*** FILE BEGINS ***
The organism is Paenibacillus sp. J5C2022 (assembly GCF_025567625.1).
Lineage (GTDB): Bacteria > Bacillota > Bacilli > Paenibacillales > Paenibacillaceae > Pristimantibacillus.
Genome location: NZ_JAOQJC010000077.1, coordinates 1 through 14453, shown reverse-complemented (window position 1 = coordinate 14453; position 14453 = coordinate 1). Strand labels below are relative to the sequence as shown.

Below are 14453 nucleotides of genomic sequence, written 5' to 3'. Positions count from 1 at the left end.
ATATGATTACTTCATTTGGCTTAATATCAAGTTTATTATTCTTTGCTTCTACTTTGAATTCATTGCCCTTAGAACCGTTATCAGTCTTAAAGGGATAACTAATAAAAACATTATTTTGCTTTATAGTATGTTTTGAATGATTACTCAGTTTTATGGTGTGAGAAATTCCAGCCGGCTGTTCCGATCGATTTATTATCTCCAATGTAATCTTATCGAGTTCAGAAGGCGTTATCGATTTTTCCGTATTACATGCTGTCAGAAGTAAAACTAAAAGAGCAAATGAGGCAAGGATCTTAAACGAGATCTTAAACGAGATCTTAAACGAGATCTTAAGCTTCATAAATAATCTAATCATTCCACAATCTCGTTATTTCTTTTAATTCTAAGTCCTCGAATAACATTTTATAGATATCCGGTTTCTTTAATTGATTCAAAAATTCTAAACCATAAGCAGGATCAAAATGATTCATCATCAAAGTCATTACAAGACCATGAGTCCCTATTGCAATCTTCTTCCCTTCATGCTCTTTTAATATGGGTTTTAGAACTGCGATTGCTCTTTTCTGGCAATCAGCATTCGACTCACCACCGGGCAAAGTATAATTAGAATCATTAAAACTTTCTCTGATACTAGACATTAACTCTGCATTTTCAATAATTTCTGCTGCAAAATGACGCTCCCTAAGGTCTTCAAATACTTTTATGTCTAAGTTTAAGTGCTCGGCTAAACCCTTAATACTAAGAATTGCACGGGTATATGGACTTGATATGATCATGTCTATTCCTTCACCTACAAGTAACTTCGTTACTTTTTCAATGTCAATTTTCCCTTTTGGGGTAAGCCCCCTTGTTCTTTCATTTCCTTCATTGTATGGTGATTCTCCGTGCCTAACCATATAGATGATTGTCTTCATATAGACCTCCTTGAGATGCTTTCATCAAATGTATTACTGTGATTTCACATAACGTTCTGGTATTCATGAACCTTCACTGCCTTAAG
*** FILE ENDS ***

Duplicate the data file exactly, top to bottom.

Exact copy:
The organism is Paenibacillus sp. J5C2022 (assembly GCF_025567625.1).
Lineage (GTDB): Bacteria > Bacillota > Bacilli > Paenibacillales > Paenibacillaceae > Pristimantibacillus.
Genome location: NZ_JAOQJC010000077.1, coordinates 1 through 14453, shown reverse-complemented (window position 1 = coordinate 14453; position 14453 = coordinate 1). Strand labels below are relative to the sequence as shown.

Below are 14453 nucleotides of genomic sequence, written 5' to 3'. Positions count from 1 at the left end.
ATATGATTACTTCATTTGGCTTAATATCAAGTTTATTATTCTTTGCTTCTACTTTGAATTCATTGCCCTTAGAACCGTTATCAGTCTTAAAGGGATAACTAATAAAAACATTATTTTGCTTTATAGTATGTTTTGAATGATTACTCAGTTTTATGGTGTGAGAAATTCCAGCCGGCTGTTCCGATCGATTTATTATCTCCAATGTAATCTTATCGAGTTCAGAAGGCGTTATCGATTTTTCCGTATTACATGCTGTCAGAAGTAAAACTAAAAGAGCAAATGAGGCAAGGATCTTAAACGAGATCTTAAACGAGATCTTAAACGAGATCTTAAGCTTCATAAATAATCTAATCATTCCACAATCTCGTTATTTCTTTTAATTCTAAGTCCTCGAATAACATTTTATAGATATCCGGTTTCTTTAATTGATTCAAAAATTCTAAACCATAAGCAGGATCAAAATGATTCATCATCAAAGTCATTACAAGACCATGAGTCCCTATTGCAATCTTCTTCCCTTCATGCTCTTTTAATATGGGTTTTAGAACTGCGATTGCTCTTTTCTGGCAATCAGCATTCGACTCACCACCGGGCAAAGTATAATTAGAATCATTAAAACTTTCTCTGATACTAGACATTAACTCTGCATTTTCAATAATTTCTGCTGCAAAATGACGCTCCCTAAGGTCTTCAAATACTTTTATGTCTAAGTTTAAGTGCTCGGCTAAACCCTTAATACTAAGAATTGCACGGGTATATGGACTTGATATGATCATGTCTATTCCTTCACCTACAAGTAACTTCGTTACTTTTTCAATGTCAATTTTCCCTTTTGGGGTAAGCCCCCTTGTTCTTTCATTTCCTTCATTGTATGGTGATTCTCCGTGCCTAACCATATAGATGATTGTCTTCATATAGACCTCCTTGAGATGCTTTCATCAAATGTATTACTGTGATTTCACATAACGTTCTGGTATTCATGAACCTTCACTGCCTTAAG